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Publication numberUS3119252 A
Publication typeGrant
Publication dateJan 28, 1964
Filing dateAug 10, 1960
Priority dateAug 10, 1960
Publication numberUS 3119252 A, US 3119252A, US-A-3119252, US3119252 A, US3119252A
InventorsGlenn Nerheim Arvie
Original AssigneeStandard Oil Co
Export CitationBiBTeX, EndNote, RefMan
External Links: USPTO, USPTO Assignment, Espacenet
Sample introduction system for gas chromatography apparatus
US 3119252 A
Abstract  available in
Previous page
Next page
Claims  available in
Description  (OCR text may contain errors)

l Wifi-yg Va .42.514 l,e7 28 Jan. 28, 1964 A. G. Nl-:Ri-IEIM I 3,119,252


United States Patent O1 3 19,252 SAMPLE lN'lFl-UCHN SYSTEM FR GAS CHRMATGRAFHY APPARATUS Arvie Glenn Nerheim, Crown iloint, llnd., assignor to Standard @ii Company, Chicago, lli., a corporanon of indiana Filed Aug. l0, 1950, Ser. No. 48,768 5 Claims. (Cl. 73-23) This invention relates to an improved system for introducing small amounts of volatile fluid samples linto a gas chromatography apparatus. More particularly, 1t provides a system for introducing such samples in a particularly convenient manner.

This application is a continuation-in-part of my application SN. 827,042 filed Iuly 14, 1959, now Patent No. 3,063,286 granted November 13, 1962. i

Gas chromatography, a recently developed technique for separation and analysis of complex mixtures of volatile materials, is a technique wherein components of such mixtures are separated by selective partition between alstationary liquid phase and a moving gas phase. Separations take place in long columns containing a thin lm of the stationary liquid phase, or substrate, disposed either on the columns inner walls or on inert high surface area solids such as crushed irebrick. Components of a volatile sarnple mixture are separated as they are carried through the column by a moving carrier gas phase, called the eluting gas, and the components are detected in the eluted gas as they exit from the column.

Gas chromatography separations are possible by reason of different components in the sample being more or less soiuble than other components in the liquid substrate. rl`hus, the least soluble compo-nent tends to remain preierably in the gas phase and is swept through the column at a velocity approaching that of the eluting gas. More soluble components, however, will pass though the column at lower rates because the process of dissolving in and expelling from the static-nary liquid phase takes additional time. Because of diitercnces in partition, the several components of the original sample emerge from the column in the eluted gas at different times and thus are separated.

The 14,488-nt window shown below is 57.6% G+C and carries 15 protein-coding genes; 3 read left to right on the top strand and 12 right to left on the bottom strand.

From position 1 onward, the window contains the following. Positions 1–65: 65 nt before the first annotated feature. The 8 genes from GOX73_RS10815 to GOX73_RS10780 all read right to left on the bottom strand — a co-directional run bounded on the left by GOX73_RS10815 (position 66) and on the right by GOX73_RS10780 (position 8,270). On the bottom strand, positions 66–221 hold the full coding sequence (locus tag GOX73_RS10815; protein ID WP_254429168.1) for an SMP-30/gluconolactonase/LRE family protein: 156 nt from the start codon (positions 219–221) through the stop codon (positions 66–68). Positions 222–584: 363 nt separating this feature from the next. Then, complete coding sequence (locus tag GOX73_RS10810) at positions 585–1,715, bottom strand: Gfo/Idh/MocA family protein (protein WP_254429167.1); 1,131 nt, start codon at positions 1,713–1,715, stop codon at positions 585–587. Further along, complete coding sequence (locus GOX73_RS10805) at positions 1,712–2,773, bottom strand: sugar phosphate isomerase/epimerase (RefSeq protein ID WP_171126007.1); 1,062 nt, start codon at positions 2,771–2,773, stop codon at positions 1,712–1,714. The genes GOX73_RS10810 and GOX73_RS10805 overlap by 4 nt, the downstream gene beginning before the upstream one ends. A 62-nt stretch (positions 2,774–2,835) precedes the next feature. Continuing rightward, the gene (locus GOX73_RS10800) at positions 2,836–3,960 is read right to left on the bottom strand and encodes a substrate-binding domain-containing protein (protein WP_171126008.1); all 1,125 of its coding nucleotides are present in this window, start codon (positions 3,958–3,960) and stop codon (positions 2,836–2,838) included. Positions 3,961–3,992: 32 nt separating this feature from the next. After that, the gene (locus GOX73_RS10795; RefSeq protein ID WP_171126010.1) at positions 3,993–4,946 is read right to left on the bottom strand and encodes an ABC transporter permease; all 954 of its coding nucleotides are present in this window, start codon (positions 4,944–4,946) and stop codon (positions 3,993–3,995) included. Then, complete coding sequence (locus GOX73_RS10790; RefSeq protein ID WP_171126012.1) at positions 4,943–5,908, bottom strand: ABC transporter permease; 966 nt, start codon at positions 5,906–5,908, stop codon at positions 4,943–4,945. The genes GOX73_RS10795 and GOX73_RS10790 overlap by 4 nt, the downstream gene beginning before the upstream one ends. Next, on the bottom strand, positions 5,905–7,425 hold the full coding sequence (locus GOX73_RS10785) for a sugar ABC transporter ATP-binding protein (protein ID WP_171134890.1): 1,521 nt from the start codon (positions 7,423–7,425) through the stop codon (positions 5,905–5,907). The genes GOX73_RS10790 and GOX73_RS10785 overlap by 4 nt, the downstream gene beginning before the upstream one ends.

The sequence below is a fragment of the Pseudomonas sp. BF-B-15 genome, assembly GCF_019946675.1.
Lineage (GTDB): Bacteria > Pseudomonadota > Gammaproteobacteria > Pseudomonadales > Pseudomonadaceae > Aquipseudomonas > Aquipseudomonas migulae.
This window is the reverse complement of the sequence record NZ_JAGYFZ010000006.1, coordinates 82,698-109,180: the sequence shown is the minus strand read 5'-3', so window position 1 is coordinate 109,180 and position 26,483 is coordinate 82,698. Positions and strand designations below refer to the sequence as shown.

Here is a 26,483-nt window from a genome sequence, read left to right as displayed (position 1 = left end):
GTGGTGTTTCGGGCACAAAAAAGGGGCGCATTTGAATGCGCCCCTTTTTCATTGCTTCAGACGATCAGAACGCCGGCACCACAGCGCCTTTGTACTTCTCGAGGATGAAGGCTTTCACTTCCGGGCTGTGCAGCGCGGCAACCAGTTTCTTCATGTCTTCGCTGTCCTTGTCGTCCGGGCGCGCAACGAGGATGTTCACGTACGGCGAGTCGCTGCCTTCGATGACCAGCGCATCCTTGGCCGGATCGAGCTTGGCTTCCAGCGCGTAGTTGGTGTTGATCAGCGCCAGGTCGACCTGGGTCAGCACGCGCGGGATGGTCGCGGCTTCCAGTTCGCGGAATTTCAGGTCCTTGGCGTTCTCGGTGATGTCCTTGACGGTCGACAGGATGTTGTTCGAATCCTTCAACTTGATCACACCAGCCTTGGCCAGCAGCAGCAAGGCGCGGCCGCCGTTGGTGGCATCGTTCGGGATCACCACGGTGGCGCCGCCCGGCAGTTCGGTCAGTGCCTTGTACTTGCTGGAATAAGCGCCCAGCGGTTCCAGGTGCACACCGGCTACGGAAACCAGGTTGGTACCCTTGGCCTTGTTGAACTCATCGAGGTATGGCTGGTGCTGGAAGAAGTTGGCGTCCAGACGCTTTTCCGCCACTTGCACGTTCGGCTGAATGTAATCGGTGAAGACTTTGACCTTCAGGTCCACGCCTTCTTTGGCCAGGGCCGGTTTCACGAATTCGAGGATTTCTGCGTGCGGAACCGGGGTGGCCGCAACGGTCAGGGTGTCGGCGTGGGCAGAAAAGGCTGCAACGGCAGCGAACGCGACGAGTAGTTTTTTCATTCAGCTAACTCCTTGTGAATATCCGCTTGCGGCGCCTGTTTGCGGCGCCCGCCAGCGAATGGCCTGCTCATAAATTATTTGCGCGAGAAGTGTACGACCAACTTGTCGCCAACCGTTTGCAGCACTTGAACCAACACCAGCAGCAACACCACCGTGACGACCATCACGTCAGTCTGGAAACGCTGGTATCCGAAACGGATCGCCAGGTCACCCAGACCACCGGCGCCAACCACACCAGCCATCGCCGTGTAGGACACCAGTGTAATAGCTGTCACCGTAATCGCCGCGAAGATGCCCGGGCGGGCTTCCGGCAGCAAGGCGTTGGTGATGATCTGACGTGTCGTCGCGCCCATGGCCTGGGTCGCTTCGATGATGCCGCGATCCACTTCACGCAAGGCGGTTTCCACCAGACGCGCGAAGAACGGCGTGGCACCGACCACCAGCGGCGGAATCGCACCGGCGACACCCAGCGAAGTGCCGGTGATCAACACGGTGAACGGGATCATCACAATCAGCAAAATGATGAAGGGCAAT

Suitable detectors are positioned downstream of the chromatographic column. These are sensitive to the composition of the eluted gas, and generally are adapted to determine the composition and express the result as a chromatogram comprising a series of peaks on a moving strip chart. The location of each peak is a characteristic of that particular component in the sample, while the integrated peak arca is a measure of the absolute amount of that component in the eluted gas.

In my parent application SN. 827,042 (now U.S. Patent No. 3,063,286) I described a system for introducing very small amounts of sample, of the order of 20 microliters down to as little as 0.02 microliter, into gas chromatography devices. This system involves encapsulating such samples in a ealed tube made of a metal that fuses at a relatively low temperature. An encapsulated sample is introduced by way of a suitable air lock into the eluting gas stream entering a gas chromatography column and is heated so as to melt the tube and liberate the volatile sample as a unitary slug This technique offers numerous advantages, and in particular permits an accurately known quantity of sampie to be employed. When a component detector which is sensitive to gas densities is ernployed to analyze the eluted gas, my technique permits analyses to be made without requiring the use of internal standards, i.e., pure compounds which are added in precisely known amounts to the sample before analysis and which record their presence as a distinct peak of measurable area on the chomatogram.